In this age of professional Starcraft championships and YouTube celebrity, FPS quickscoping montages accompanied by Skrillex tracks, and no shortage of opportunities to share your Candy Crush achievements/desperate-announcements-that-you’re-out-of-lives on Facebook, it’s as if my peak gaming years have passed without me having had a fair shout in the internet fame stakes; modern technology displaying an increasingly annoying trait of making us 80’s kids feel as if we were born in the wrong era.
Had I known that there’d eventually be such riches and celebration in gaming achievement, I may well have considered investing in – never mind all these fancy HD quality capturing devices around now – a camcorder back in the glory years, replicating my best form and well-oiled expertise in Sega Rally and Sonic R on the old blocky Saturn, acquiring proof of all the perfect drifts and overtakes after hours of constant recording and metres upon metres of tape in full 68 cm CRT screen resolution before resolution was even a thing, storing away these precious VHS time capsules of mastery and waiting for 2010 to arrive, whereupon the new generations (and aliens) holding up their smart phones at concerts could worship it, be grateful, and click on ‘Like’.
But instead, as I feel my arthritic fingers creak whilst swearing softly under my breath after another opponent on FIFA either pulls off some outrageous dribble with Cristiano Ronaldo which I am absolutely helpless to defend against, or quits on me before the fulltime whistle as their parents call them to dinner, I can only marvel at the sheer personality and talent of those charismatic Let’s Play video hosts and expert Dark Souls trolls in between compulsive all-nighter YouTube ‘Related Video’ click-fests somehow always ending on Maru the Japanese cat, wondering how things could have been so different had I saved those fleeting yet unforgettable moments of brilliance from Sega Worldwide Soccer that I’m still talking almost three console generations later.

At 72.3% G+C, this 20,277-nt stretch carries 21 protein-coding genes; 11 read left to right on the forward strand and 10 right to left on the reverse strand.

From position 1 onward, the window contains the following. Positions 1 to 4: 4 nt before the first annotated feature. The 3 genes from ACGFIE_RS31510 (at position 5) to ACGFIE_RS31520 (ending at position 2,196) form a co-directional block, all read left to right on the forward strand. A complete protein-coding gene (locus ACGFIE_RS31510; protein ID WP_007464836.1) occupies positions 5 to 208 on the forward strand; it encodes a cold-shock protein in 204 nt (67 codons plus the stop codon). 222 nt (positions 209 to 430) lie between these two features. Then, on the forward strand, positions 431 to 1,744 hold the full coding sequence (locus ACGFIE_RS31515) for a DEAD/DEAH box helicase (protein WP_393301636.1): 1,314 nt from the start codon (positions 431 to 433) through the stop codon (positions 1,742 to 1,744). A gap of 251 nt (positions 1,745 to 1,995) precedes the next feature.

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Posted by Will Ooi | Posted in Gaming | Tags: 1up, Game Love | Posted on 04-03-2013-05-2008
With the announcement that 1up is shutting down, I’m just reposting here, in case it disappears, one of my favourite memories of the community. An observation out of nowhere turned into a fun contest which received a fantastic response. Thank you everyone for making the site as wonderful as it was.
I am pleased to be listed as a ‘Popular 1up Blogger’ on the front page of this site: now my life is complete. However something bothers me with the picture next to my name…and I don’t want to sound ungrateful or anything but:
Upon closer inspection it is evident that this dude is a keen Wii fan, wears glasses, and has no sideburns… Read More
Posted by Will Ooi | Posted in Gaming | Tags: Game Love, PC, The Sims | Posted on 28-02-2013-05-2008
The new Sim City is on the way, revitalised and as graphically updated as you could imagine on current PCs but also lugging along with it other modern day features such as the always-online DRM system. I can’t help but think back to simpler times, when I used to come home from school to play the classic Sim City 200 on my first ever computer (a Pentium 586 133Mhz), marvelling at all the possibilities at one’s mouse cursor tips and stressing out over dropping approval ratings amongst the general populace as I contemplated raising taxes to garner funds for our soon-to-be-exploding power plant. Well, it was either that or selling off nice old houses with backyards and replace them with soulless glass-windowed sky-rise apartments, and cutting the road maintenance budget so as to make rush hour traffic conditions appalling (in which case, welcome to Sydney Australia!). The game marvelled with its detail and flexibility, teaching me more about renewal energy sources than any class at school ever did, and it was all done with 32 mb of RAM back when such a requirement may have meant a big deal – never mind always having to be online, we didn’t even have the friggin‘ internet back then.
Just when it seemed as if Sim City was the ultimate game allowing you to yield tyrannical power over an entire city of your own creation, destroying everything with natural disasters or alien invasions and building it all up from scratch again just for kicks, along came The Sims in the late 90’s which put you in charge of the lives of individuals and hence, granting players an incredible package capable of architectural and interior design, family relations and social interaction, regulation over intestinal function and even an insight into psychology – all via a voyeuristic telescope of sorts that tapped into everyone’s curious (and very, very evil) little imaginations.
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